decided: January 7, 1971.
Appeal from sentence of Court of Common Pleas of Butler County, June T., 1953, No. 6, in case of Commonwealth of Pennsylvania v. Walter Henderson.
James R. Beilstein, with him John P. McComb, Jr., and Moorhead & Know, for appellant.
Robert F. Hawk, Assistant District Attorney, with him John H. Brydon, District Attorney, for Commonwealth, appellee.
Bell, C. J., Jones, Cohen, Eagen, O'Brien, Roberts and Pomeroy, JJ. Opinion by Mr. Justice Eagen. Mr. Justice Cohen took no part in the decision of this case.
[ 441 Pa. Page 256]
On June 22, 1953, the appellant, Walter Henderson, while represented by counsel, entered a general plea of guilty to an indictment charging him with the murder of Alice Grace Storch in Butler County. Russell Budd, who was also indicted for murder in connection with the Storch killing, pleaded "not guilty."*fn1 Budd was immediately placed on trial before a jury, and Henderson
[ 441 Pa. Page 257]
testified as a Commonwealth witness detailing how he and Budd committed the fatal assault upon the victim. Before so testifying, Henderson was not advised, either by the court or by his counsel who was present, of his constitutional right against self-incrimination.*fn2
Subsequently, on June 26, 1953, a hearing was held before the trial court to determine Henderson's degree of guilt. By stipulation of counsel, the recorded testimony of Henderson and of thirteen other witnesses*fn3 at the Budd trial, plus a recorded statement given by Henderson to the police following his arrest, were introduced in evidence and made part of the record at the hearing. The court found Henderson guilty of murder in the first degree, and sentenced him to life imprisonment. An appeal from the judgment was not filed within the statutorily prescribed time.
On May 23, 1968, Henderson filed a petition seeking post-conviction relief. After an evidentiary hearing the petition was dismissed, but Henderson was permitted to file a direct appeal from the 1953 judgment of sentence as if timely filed. This appeal followed.
The assignments of error will be discussed ad seriatim.
It is first asserted that the plea was not voluntary or "made with understanding." Since the plea was entered prior to the announcement of our decision in Commonwealth ex rel. West v. Rundle, 428 Pa. 102, 237 A.2d 196 (1968), even though the record of the plea proceedings fails to show any inquiry by the trial court to determine if the plea were voluntary, and intelligently entered, the burden is upon Henderson to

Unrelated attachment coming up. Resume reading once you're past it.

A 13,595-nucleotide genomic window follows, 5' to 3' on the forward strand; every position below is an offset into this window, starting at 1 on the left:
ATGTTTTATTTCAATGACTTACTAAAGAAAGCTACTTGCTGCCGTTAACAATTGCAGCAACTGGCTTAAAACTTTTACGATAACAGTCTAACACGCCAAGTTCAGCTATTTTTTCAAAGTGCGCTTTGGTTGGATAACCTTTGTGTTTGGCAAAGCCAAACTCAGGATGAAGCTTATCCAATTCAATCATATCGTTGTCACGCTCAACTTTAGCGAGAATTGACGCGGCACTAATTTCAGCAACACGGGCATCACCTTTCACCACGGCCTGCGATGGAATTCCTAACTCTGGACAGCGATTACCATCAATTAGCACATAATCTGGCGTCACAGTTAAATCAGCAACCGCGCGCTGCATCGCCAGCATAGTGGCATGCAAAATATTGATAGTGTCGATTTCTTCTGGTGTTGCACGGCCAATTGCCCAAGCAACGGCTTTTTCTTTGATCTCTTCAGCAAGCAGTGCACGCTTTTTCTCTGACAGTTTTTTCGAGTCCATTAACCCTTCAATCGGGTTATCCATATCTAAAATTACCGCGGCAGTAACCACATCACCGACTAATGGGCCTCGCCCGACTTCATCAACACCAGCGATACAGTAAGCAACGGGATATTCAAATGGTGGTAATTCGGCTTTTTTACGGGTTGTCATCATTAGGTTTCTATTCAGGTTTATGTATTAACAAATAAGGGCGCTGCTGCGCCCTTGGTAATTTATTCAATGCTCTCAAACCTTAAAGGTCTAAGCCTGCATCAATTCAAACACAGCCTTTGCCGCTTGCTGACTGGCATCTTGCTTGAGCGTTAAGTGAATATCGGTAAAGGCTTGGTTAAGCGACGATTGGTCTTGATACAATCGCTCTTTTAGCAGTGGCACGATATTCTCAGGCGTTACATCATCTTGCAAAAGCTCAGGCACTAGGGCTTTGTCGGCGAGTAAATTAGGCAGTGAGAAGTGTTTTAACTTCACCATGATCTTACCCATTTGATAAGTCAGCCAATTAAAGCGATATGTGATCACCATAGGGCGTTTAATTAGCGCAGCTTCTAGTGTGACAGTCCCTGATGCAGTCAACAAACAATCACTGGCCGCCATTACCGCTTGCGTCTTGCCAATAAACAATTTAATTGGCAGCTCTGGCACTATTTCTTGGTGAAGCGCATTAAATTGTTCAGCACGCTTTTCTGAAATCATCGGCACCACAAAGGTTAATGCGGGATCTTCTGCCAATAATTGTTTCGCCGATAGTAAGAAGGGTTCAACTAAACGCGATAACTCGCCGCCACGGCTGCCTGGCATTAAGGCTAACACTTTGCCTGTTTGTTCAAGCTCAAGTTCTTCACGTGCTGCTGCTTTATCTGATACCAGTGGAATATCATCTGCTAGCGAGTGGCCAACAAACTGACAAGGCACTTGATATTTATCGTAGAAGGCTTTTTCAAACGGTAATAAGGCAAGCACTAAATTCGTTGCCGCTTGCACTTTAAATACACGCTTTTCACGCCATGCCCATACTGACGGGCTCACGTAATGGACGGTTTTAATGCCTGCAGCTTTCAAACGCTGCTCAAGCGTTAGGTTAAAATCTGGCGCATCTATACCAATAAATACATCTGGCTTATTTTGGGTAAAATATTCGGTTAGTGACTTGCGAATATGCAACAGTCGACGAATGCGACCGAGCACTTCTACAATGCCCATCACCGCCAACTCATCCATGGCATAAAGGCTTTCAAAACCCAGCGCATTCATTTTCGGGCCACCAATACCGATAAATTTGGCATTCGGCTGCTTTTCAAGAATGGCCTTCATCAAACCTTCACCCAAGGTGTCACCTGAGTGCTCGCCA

[ 441 Pa. Page 258]
show the contrary. Commonwealth v. Knowles, 440 Pa. 84, 269 A.2d 739 (1970). The trial court at the PCHA hearing specifically found against Henderson on this issue, and even assuming that Henderson's own testimony would warrant the opposite conclusion, there is ample evidence in the record, particularly the testimony of Henderson's trial counsel, to justify the court's finding.
Next it is argued that the plea was unlawfully induced and, in support of this contention, Henderson testified at the PCHA hearing that his trial counsel urged him to plead guilty and implied that if such a plea were not entered, Henderson would probably be sentenced to death, and that his guilty plea was entered with the thought in mind that leniency would result. A plea of guilty which would not have been entered except for the defendant's desire to avoid a possible death sentence does not necessarily demonstrate that the plea was not the product of a free and rational choice. North Carolina v. Alford, 400 U.S. 25, 91 S. Ct. 160 (1970), and Brady v. United States, 397 U.S. 742, 90 S. Ct. 1463 (1970). Moreover, one of Henderson's trial counsel testified at the PCHA hearing that on several occasions prior to trial he discussed with Henderson the nature of the charge pending against him, the evidence available in the case, and the advisability of pleading guilty or not guilty. After these discussions and with Henderson evidencing that he understood his choices and the possible consequences, Henderson decided to follow his counsel's advice and plead guilty. This, without more, demonstrates that the plea was not "unlawfully induced."